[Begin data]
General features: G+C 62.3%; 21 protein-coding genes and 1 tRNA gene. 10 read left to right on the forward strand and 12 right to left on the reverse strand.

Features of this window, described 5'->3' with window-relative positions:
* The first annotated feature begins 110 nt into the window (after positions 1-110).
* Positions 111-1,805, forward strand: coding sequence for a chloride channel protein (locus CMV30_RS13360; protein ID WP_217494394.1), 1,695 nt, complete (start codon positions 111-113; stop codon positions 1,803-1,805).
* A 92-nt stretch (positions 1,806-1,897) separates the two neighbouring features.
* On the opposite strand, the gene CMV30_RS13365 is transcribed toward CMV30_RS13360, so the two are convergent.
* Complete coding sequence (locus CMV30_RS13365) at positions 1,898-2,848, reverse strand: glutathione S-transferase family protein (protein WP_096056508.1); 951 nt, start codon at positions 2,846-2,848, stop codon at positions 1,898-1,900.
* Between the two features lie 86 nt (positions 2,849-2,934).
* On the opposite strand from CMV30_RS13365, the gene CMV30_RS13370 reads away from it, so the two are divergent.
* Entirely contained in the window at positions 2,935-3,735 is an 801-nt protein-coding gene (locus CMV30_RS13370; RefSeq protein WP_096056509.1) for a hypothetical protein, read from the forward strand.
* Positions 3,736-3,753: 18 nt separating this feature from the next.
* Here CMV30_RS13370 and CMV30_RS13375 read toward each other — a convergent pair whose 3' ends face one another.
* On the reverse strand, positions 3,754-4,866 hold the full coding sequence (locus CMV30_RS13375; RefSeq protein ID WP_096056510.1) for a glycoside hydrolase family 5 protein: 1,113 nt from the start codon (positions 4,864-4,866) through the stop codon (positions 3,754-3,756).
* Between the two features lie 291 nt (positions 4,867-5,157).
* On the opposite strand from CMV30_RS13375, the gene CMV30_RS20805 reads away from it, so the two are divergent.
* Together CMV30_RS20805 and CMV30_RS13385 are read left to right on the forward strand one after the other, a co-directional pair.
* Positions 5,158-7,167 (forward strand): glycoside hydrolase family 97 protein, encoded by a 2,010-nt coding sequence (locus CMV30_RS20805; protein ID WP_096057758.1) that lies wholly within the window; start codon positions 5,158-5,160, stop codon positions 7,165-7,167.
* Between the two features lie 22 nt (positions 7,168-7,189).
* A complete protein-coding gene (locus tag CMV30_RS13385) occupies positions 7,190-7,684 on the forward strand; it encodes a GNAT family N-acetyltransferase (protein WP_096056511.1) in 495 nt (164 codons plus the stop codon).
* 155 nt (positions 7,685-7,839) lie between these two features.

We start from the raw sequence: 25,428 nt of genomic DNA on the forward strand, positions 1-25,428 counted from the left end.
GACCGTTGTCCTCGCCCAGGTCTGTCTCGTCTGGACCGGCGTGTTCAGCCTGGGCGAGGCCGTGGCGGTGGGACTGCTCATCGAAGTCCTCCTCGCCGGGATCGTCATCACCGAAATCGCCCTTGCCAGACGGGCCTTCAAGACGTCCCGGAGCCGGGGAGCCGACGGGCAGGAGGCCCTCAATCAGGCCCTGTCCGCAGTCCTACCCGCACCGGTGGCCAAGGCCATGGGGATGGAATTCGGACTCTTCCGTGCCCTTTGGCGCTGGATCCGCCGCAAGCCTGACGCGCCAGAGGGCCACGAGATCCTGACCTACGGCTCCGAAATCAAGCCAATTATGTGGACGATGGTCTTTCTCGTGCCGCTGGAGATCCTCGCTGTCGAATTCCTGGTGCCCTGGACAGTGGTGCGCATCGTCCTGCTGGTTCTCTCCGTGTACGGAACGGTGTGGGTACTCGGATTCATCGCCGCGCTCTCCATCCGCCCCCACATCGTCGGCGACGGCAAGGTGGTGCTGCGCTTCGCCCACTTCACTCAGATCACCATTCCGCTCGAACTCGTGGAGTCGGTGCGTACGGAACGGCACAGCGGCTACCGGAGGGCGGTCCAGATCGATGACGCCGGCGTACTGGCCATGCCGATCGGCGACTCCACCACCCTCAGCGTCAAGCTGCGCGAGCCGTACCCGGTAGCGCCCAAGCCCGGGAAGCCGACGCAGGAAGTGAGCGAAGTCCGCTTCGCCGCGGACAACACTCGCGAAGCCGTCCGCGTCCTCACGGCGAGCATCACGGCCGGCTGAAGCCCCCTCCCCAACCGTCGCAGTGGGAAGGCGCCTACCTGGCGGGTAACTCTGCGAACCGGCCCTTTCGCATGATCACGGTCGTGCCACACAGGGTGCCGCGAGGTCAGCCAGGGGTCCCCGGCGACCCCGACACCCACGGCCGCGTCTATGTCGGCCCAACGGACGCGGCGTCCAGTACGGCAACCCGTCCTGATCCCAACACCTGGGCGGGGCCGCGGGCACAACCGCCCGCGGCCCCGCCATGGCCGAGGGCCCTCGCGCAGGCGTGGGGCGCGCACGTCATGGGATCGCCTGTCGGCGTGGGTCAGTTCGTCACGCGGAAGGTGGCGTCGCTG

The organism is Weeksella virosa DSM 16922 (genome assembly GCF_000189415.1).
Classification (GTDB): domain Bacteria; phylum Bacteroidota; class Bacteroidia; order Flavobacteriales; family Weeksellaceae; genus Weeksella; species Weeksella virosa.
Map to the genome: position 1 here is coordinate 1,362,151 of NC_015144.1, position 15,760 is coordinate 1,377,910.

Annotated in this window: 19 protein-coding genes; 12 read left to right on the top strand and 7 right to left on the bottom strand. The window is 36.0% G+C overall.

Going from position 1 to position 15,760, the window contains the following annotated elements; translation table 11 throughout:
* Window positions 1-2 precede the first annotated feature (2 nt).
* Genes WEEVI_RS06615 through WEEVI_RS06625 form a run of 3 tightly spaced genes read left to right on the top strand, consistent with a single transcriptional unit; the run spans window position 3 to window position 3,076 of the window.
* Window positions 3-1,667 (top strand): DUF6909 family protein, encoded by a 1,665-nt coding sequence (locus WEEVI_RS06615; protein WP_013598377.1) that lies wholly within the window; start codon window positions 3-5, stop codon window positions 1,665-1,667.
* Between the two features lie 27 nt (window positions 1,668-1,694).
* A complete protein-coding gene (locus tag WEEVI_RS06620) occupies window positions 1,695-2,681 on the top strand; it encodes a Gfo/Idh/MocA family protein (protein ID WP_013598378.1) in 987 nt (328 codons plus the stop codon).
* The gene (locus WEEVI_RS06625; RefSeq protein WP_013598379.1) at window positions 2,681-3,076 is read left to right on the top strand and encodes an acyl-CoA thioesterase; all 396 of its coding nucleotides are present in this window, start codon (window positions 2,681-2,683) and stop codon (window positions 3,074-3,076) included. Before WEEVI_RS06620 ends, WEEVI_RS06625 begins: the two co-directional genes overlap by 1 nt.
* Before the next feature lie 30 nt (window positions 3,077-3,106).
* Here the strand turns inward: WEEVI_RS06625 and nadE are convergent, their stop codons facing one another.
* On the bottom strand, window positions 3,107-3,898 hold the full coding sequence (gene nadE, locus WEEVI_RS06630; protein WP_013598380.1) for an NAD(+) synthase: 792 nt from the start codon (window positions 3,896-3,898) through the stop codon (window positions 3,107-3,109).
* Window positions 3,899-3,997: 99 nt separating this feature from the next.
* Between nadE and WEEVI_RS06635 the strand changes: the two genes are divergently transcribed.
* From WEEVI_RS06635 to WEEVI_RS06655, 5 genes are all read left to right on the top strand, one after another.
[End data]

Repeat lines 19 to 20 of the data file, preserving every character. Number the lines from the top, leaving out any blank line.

* A complete protein-coding gene (locus tag CMV30_RS13385) occupies positions 7,190-7,684 on the forward strand; it encodes a GNAT family N-acetyltransferase (protein WP_096056511.1) in 495 nt (164 codons plus the stop codon).
* 155 nt (positions 7,685-7,839) lie between these two features.